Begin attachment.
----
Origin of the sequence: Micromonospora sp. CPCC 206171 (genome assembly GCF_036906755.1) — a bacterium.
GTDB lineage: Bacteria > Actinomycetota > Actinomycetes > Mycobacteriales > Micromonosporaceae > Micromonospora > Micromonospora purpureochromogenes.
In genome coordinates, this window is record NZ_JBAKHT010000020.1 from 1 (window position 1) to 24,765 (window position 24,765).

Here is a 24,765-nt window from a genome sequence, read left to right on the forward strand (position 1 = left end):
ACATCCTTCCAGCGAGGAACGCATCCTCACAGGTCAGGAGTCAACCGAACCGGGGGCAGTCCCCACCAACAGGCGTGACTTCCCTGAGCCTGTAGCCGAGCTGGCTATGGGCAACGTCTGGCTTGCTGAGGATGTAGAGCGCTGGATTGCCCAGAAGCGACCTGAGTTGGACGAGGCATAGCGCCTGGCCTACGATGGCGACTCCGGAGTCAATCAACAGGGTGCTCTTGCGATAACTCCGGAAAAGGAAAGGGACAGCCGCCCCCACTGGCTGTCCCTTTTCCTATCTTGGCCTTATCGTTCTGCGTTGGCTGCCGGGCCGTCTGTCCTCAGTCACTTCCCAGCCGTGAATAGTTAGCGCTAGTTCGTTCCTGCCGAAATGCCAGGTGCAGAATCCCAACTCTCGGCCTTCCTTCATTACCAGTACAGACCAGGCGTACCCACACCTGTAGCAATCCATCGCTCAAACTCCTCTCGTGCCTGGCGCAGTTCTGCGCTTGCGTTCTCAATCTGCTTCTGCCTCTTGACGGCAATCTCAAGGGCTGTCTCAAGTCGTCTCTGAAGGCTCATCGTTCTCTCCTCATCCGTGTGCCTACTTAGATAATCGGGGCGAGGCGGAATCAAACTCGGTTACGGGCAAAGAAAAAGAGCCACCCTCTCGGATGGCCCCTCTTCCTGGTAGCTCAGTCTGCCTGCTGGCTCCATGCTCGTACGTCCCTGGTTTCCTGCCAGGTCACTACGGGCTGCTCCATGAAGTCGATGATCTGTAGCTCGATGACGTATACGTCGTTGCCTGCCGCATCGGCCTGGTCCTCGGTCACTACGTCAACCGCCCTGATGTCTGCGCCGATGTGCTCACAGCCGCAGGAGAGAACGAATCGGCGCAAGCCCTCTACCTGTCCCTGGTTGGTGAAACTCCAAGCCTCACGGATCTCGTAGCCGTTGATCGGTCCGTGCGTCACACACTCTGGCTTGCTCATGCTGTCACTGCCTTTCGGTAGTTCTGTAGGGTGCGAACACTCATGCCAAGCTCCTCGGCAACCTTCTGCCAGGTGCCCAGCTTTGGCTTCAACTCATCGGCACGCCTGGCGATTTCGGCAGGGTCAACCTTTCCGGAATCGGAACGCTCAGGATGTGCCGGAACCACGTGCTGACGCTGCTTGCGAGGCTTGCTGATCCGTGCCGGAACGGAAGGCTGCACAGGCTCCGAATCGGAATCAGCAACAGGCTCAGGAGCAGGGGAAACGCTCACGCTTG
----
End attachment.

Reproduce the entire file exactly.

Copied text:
Origin of the sequence: Micromonospora sp. CPCC 206171 (genome assembly GCF_036906755.1) — a bacterium.
GTDB lineage: Bacteria > Actinomycetota > Actinomycetes > Mycobacteriales > Micromonosporaceae > Micromonospora > Micromonospora purpureochromogenes.
In genome coordinates, this window is record NZ_JBAKHT010000020.1 from 1 (window position 1) to 24,765 (window position 24,765).

Here is a 24,765-nt window from a genome sequence, read left to right on the forward strand (position 1 = left end):
ACATCCTTCCAGCGAGGAACGCATCCTCACAGGTCAGGAGTCAACCGAACCGGGGGCAGTCCCCACCAACAGGCGTGACTTCCCTGAGCCTGTAGCCGAGCTGGCTATGGGCAACGTCTGGCTTGCTGAGGATGTAGAGCGCTGGATTGCCCAGAAGCGACCTGAGTTGGACGAGGCATAGCGCCTGGCCTACGATGGCGACTCCGGAGTCAATCAACAGGGTGCTCTTGCGATAACTCCGGAAAAGGAAAGGGACAGCCGCCCCCACTGGCTGTCCCTTTTCCTATCTTGGCCTTATCGTTCTGCGTTGGCTGCCGGGCCGTCTGTCCTCAGTCACTTCCCAGCCGTGAATAGTTAGCGCTAGTTCGTTCCTGCCGAAATGCCAGGTGCAGAATCCCAACTCTCGGCCTTCCTTCATTACCAGTACAGACCAGGCGTACCCACACCTGTAGCAATCCATCGCTCAAACTCCTCTCGTGCCTGGCGCAGTTCTGCGCTTGCGTTCTCAATCTGCTTCTGCCTCTTGACGGCAATCTCAAGGGCTGTCTCAAGTCGTCTCTGAAGGCTCATCGTTCTCTCCTCATCCGTGTGCCTACTTAGATAATCGGGGCGAGGCGGAATCAAACTCGGTTACGGGCAAAGAAAAAGAGCCACCCTCTCGGATGGCCCCTCTTCCTGGTAGCTCAGTCTGCCTGCTGGCTCCATGCTCGTACGTCCCTGGTTTCCTGCCAGGTCACTACGGGCTGCTCCATGAAGTCGATGATCTGTAGCTCGATGACGTATACGTCGTTGCCTGCCGCATCGGCCTGGTCCTCGGTCACTACGTCAACCGCCCTGATGTCTGCGCCGATGTGCTCACAGCCGCAGGAGAGAACGAATCGGCGCAAGCCCTCTACCTGTCCCTGGTTGGTGAAACTCCAAGCCTCACGGATCTCGTAGCCGTTGATCGGTCCGTGCGTCACACACTCTGGCTTGCTCATGCTGTCACTGCCTTTCGGTAGTTCTGTAGGGTGCGAACACTCATGCCAAGCTCCTCGGCAACCTTCTGCCAGGTGCCCAGCTTTGGCTTCAACTCATCGGCACGCCTGGCGATTTCGGCAGGGTCAACCTTTCCGGAATCGGAACGCTCAGGATGTGCCGGAACCACGTGCTGACGCTGCTTGCGAGGCTTGCTGATCCGTGCCGGAACGGAAGGCTGCACAGGCTCCGAATCGGAATCAGCAACAGGCTCAGGAGCAGGGGAAACGCTCACGCTTG